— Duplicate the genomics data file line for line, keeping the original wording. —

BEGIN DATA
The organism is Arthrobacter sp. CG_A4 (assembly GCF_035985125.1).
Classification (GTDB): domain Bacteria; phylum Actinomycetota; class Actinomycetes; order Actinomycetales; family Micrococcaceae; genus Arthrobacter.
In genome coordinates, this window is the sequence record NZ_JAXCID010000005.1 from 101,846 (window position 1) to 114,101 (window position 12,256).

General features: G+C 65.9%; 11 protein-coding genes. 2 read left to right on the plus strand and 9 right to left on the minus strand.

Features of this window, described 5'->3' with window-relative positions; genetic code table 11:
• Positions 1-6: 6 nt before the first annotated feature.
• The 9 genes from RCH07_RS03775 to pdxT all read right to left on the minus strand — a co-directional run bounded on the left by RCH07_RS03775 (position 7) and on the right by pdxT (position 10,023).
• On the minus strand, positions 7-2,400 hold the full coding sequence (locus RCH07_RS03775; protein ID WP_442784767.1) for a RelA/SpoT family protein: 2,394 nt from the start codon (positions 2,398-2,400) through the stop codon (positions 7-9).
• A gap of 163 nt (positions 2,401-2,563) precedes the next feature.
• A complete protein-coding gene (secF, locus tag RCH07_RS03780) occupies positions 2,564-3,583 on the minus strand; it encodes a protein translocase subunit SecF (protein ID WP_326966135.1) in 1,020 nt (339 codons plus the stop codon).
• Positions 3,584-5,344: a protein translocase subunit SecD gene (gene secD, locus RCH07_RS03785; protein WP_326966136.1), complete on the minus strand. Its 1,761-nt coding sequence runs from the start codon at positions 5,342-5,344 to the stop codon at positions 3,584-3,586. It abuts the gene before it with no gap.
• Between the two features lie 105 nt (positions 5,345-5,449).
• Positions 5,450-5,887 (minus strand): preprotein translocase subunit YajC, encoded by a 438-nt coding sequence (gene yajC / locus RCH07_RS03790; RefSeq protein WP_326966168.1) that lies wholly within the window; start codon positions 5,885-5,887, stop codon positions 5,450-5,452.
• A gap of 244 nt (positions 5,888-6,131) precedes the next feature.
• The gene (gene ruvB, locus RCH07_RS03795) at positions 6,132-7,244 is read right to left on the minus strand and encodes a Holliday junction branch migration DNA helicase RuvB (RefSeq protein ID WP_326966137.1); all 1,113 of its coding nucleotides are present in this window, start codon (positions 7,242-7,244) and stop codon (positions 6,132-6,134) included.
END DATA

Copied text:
The organism is Arthrobacter sp. CG_A4 (assembly GCF_035985125.1).
Classification (GTDB): domain Bacteria; phylum Actinomycetota; class Actinomycetes; order Actinomycetales; family Micrococcaceae; genus Arthrobacter.
In genome coordinates, this window is the sequence record NZ_JAXCID010000005.1 from 101,846 (window position 1) to 114,101 (window position 12,256).

General features: G+C 65.9%; 11 protein-coding genes. 2 read left to right on the plus strand and 9 right to left on the minus strand.

Features of this window, described 5'->3' with window-relative positions; genetic code table 11:
• Positions 1-6: 6 nt before the first annotated feature.
• The 9 genes from RCH07_RS03775 to pdxT all read right to left on the minus strand — a co-directional run bounded on the left by RCH07_RS03775 (position 7) and on the right by pdxT (position 10,023).
• On the minus strand, positions 7-2,400 hold the full coding sequence (locus RCH07_RS03775; protein ID WP_442784767.1) for a RelA/SpoT family protein: 2,394 nt from the start codon (positions 2,398-2,400) through the stop codon (positions 7-9).
• A gap of 163 nt (positions 2,401-2,563) precedes the next feature.
• A complete protein-coding gene (secF, locus tag RCH07_RS03780) occupies positions 2,564-3,583 on the minus strand; it encodes a protein translocase subunit SecF (protein ID WP_326966135.1) in 1,020 nt (339 codons plus the stop codon).
• Positions 3,584-5,344: a protein translocase subunit SecD gene (gene secD, locus RCH07_RS03785; protein WP_326966136.1), complete on the minus strand. Its 1,761-nt coding sequence runs from the start codon at positions 5,342-5,344 to the stop codon at positions 3,584-3,586. It abuts the gene before it with no gap.
• Between the two features lie 105 nt (positions 5,345-5,449).
• Positions 5,450-5,887 (minus strand): preprotein translocase subunit YajC, encoded by a 438-nt coding sequence (gene yajC / locus RCH07_RS03790; RefSeq protein WP_326966168.1) that lies wholly within the window; start codon positions 5,885-5,887, stop codon positions 5,450-5,452.
• A gap of 244 nt (positions 5,888-6,131) precedes the next feature.
• The gene (gene ruvB, locus RCH07_RS03795) at positions 6,132-7,244 is read right to left on the minus strand and encodes a Holliday junction branch migration DNA helicase RuvB (RefSeq protein ID WP_326966137.1); all 1,113 of its coding nucleotides are present in this window, start codon (positions 7,242-7,244) and stop codon (positions 6,132-6,134) included.